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Covid-19 hasn’t dampened the festive spirit for Indian e-commerce

FILE PHOTO: A delivery worker of Amazon carries a packet to deliver it to a customer at a residential apartment in Ahmedabad
Reuters/Amit Dave
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  • Ananya Bhattacharya
By Ananya Bhattacharya

Tech reporter


India’s jobseekers are in for a festive season bonanza.

Recruiters expect between 300,000 and 500,000 seasonal jobs will be created as demand for temporary staff surges 35% compared to last year. The two biggest e-commerce firms, Amazon and Flipkart, are creating over 100,000 jobs each in the coming months. After all, this year’s festive sales are poised to be the biggest ever because of pent-up demand and rising consumer confidence in online shopping.

India’s recovery continues

The $50 billion e-commerce industry is not only creating direct employment by hiring tens of thousands workers as pickers, packers, sorters, and delivery personnel at e-commerce hubs, but also facilitating indirect employment at seller partner locations and kirana stores that serve as last-mile delivery partners.

There will also be additional hiring in ancillary sectors like logistics, warehousing, technology, and support services, as companies expand and optimize supply chains, experts say.

“The pandemic and its aftermath have served to transform the logistics sector from a supporting service sector into an essential one,” said Ajoy Thomas, business head of retail, e-commerce, logistics, and transportation at HR firm TeamLease. “Higher penetration and more acceptance for online shopping across metro cities, tier-two locations, and towns are expected to continue pushing the growth.”

Where are India’s gig workers?

India’s brutal second Covid-19 wave meant that migrant workers once again fled urban centers—like they had during the first wave—leaving several companies short-staffed.

However, cases have come down in most parts of the country and economic activity is on the mend. More than 700 million doses of the vaccine have been administered. As a result, labor has once again made its way back to the cities, experts say.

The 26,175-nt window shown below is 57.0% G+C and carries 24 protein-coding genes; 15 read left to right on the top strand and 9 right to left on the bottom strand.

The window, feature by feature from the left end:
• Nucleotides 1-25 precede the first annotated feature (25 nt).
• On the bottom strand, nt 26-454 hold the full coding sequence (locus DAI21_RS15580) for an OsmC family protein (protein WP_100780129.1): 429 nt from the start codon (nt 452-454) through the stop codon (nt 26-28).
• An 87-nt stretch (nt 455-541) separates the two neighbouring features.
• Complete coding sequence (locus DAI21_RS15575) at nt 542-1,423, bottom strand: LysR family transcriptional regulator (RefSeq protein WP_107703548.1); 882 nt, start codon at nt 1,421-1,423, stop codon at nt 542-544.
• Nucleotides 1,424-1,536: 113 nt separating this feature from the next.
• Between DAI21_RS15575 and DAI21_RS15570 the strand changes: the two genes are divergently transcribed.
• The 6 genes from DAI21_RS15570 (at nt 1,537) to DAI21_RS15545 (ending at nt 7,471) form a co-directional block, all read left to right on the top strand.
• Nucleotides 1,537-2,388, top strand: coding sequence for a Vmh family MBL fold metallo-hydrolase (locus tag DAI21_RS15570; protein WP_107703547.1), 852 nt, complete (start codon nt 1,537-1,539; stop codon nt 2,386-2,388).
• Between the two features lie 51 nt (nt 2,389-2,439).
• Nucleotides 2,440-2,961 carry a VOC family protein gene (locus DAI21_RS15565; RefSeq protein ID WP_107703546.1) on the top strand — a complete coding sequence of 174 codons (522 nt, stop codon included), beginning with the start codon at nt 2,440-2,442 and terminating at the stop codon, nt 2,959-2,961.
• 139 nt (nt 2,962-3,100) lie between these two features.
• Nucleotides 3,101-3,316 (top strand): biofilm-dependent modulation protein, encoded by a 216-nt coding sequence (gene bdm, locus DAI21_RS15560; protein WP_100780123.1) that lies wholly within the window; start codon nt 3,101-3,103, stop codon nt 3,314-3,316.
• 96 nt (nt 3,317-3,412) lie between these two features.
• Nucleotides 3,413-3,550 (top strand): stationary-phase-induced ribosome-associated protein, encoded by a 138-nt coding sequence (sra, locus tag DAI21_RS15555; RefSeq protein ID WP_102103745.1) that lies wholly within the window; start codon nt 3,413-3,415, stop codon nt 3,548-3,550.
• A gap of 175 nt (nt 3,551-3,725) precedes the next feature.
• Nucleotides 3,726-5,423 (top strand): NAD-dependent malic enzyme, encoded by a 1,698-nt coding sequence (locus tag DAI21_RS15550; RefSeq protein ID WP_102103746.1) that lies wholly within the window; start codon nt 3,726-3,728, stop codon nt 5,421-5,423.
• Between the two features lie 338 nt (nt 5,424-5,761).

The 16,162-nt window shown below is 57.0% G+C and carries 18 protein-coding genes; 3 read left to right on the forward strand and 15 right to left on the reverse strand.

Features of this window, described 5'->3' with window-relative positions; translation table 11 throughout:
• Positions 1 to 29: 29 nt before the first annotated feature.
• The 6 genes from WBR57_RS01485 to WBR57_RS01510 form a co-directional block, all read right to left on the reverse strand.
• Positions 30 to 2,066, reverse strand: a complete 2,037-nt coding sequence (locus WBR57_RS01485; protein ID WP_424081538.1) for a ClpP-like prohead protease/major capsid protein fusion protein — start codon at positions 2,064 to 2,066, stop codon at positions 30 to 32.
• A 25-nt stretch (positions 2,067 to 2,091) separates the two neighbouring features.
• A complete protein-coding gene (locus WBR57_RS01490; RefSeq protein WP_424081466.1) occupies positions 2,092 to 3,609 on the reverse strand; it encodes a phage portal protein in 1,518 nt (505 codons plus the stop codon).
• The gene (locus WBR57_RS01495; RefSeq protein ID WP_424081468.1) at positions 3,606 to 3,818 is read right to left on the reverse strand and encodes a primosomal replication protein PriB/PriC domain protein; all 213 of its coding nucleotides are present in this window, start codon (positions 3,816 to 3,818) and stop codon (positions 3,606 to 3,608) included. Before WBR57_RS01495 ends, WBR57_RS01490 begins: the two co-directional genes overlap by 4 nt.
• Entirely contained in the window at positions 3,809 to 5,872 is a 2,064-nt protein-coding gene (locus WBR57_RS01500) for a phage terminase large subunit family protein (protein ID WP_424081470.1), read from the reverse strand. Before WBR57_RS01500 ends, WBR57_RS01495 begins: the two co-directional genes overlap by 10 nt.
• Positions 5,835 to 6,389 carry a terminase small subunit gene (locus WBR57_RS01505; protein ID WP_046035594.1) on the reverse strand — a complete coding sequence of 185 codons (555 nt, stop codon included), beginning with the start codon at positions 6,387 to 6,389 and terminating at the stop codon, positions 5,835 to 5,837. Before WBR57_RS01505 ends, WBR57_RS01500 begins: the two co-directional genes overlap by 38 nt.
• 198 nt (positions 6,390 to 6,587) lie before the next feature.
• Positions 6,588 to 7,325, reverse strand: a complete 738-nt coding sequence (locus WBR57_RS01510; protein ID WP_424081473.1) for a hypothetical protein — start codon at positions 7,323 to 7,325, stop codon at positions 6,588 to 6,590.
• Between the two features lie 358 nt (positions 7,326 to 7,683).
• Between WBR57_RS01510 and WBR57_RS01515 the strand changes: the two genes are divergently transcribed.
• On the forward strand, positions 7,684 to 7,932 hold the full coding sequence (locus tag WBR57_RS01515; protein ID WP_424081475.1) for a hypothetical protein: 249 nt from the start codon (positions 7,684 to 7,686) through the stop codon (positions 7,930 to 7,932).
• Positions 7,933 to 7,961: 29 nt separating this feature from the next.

Moreover, Covid-19 restrictions have been eased by the government to a large extent, “allowing flexibility and ease of operations” as well as contributing to “better planning and execution of order fulfillment,” says Saahil Goel, CEO and co-founder of logistics software firm Shiprocket.

Additionally, jobseekers from other industries have turned to the gig economy to earn a living. “E-commerce companies will provide tremendous opportunities for people working in sectors like hospitality and travel, which have been badly impacted by Covid,” says Naveen Malpani, partner at advisory firm Grant Thornton Bharat.

Covid-19 safety measures

However, companies are acutely aware that the fear of a third wave is still looming. To mitigate risks, most facilities are checking employees’ temperatures, providing free masks and hand sanitizers, and maintaining social distancing.

“Companies are preparing themselves in every way possible as it’s expected that the third wave is expected to be more severe than the second wave,” said Sankar Bora, founder and chief operating officer of social commerce platform DealShare. Like most other e-commerce firms, Bora’s Jaipur-based company is conducting vaccine awareness programs and offering paid vaccination leave for workers—permanent and seasonal.

Flipkart offers a gamut of medical assistance to employees, which it will extend to temporary workers, the company told Quartz. These include free doctor consultations, support for hospitalization, subsidized medicines, an option of two months’ salary advance to meet emergency needs, and an instant credit which is 70% of the employees’ monthly salary, among other things.

Beyond healthcare, several firms are also giving “additional incentives like minimum guarantee on work and accommodation to cultivate a better relationship with temporary staff,” said Grant Thornton’s Malpani.

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